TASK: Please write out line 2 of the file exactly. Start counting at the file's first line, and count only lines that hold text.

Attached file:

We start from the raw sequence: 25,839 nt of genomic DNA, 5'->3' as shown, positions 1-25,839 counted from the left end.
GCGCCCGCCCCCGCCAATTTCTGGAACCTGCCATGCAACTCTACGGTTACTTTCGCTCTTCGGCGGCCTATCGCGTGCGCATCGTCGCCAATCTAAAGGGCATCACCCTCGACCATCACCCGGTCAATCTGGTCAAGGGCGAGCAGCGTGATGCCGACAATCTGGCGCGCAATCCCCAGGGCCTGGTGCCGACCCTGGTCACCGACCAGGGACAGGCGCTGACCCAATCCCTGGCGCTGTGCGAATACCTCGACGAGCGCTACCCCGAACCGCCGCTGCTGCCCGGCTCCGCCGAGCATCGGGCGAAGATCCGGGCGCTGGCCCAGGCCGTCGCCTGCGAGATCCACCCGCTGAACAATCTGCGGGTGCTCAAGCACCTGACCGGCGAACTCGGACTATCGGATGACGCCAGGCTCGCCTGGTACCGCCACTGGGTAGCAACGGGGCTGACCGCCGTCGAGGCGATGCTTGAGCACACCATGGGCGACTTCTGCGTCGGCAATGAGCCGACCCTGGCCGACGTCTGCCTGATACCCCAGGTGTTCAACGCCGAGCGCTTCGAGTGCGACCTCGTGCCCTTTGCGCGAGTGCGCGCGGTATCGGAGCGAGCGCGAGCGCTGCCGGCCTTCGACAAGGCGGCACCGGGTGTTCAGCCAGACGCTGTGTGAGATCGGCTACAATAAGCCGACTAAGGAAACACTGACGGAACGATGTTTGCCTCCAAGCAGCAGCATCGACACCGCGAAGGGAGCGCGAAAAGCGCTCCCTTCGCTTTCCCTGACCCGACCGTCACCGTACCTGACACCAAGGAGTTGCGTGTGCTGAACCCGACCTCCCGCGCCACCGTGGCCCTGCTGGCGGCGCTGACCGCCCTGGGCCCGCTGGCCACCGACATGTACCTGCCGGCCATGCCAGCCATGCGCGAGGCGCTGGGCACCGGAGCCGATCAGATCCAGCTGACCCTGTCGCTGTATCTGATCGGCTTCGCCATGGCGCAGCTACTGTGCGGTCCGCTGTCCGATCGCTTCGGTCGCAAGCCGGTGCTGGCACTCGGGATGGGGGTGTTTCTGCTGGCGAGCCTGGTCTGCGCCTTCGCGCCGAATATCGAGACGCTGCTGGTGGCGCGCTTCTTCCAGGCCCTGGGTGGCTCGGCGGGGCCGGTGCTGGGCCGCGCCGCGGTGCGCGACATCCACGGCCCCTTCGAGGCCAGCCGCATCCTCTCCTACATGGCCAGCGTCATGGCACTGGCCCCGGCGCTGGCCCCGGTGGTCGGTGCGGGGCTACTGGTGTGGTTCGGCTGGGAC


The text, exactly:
GCGCCCGCCCCCGCCAATTTCTGGAACCTGCCATGCAACTCTACGGTTACTTTCGCTCTTCGGCGGCCTATCGCGTGCGCATCGTCGCCAATCTAAAGGGCATCACCCTCGACCATCACCCGGTCAATCTGGTCAAGGGCGAGCAGCGTGATGCCGACAATCTGGCGCGCAATCCCCAGGGCCTGGTGCCGACCCTGGTCACCGACCAGGGACAGGCGCTGACCCAATCCCTGGCGCTGTGCGAATACCTCGACGAGCGCTACCCCGAACCGCCGCTGCTGCCCGGCTCCGCCGAGCATCGGGCGAAGATCCGGGCGCTGGCCCAGGCCGTCGCCTGCGAGATCCACCCGCTGAACAATCTGCGGGTGCTCAAGCACCTGACCGGCGAACTCGGACTATCGGATGACGCCAGGCTCGCCTGGTACCGCCACTGGGTAGCAACGGGGCTGACCGCCGTCGAGGCGATGCTTGAGCACACCATGGGCGACTTCTGCGTCGGCAATGAGCCGACCCTGGCCGACGTCTGCCTGATACCCCAGGTGTTCAACGCCGAGCGCTTCGAGTGCGACCTCGTGCCCTTTGCGCGAGTGCGCGCGGTATCGGAGCGAGCGCGAGCGCTGCCGGCCTTCGACAAGGCGGCACCGGGTGTTCAGCCAGACGCTGTGTGAGATCGGCTACAATAAGCCGACTAAGGAAACACTGACGGAACGATGTTTGCCTCCAAGCAGCAGCATCGACACCGCGAAGGGAGCGCGAAAAGCGCTCCCTTCGCTTTCCCTGACCCGACCGTCACCGTACCTGACACCAAGGAGTTGCGTGTGCTGAACCCGACCTCCCGCGCCACCGTGGCCCTGCTGGCGGCGCTGACCGCCCTGGGCCCGCTGGCCACCGACATGTACCTGCCGGCCATGCCAGCCATGCGCGAGGCGCTGGGCACCGGAGCCGATCAGATCCAGCTGACCCTGTCGCTGTATCTGATCGGCTTCGCCATGGCGCAGCTACTGTGCGGTCCGCTGTCCGATCGCTTCGGTCGCAAGCCGGTGCTGGCACTCGGGATGGGGGTGTTTCTGCTGGCGAGCCTGGTCTGCGCCTTCGCGCCGAATATCGAGACGCTGCTGGTGGCGCGCTTCTTCCAGGCCCTGGGTGGCTCGGCGGGGCCGGTGCTGGGCCGCGCCGCGGTGCGCGACATCCACGGCCCCTTCGAGGCCAGCCGCATCCTCTCCTACATGGCCAGCGTCATGGCACTGGCCCCGGCGCTGGCCCCGGTGGTCGGTGCGGGGCTACTGGTGTGGTTCGGCTGGGAC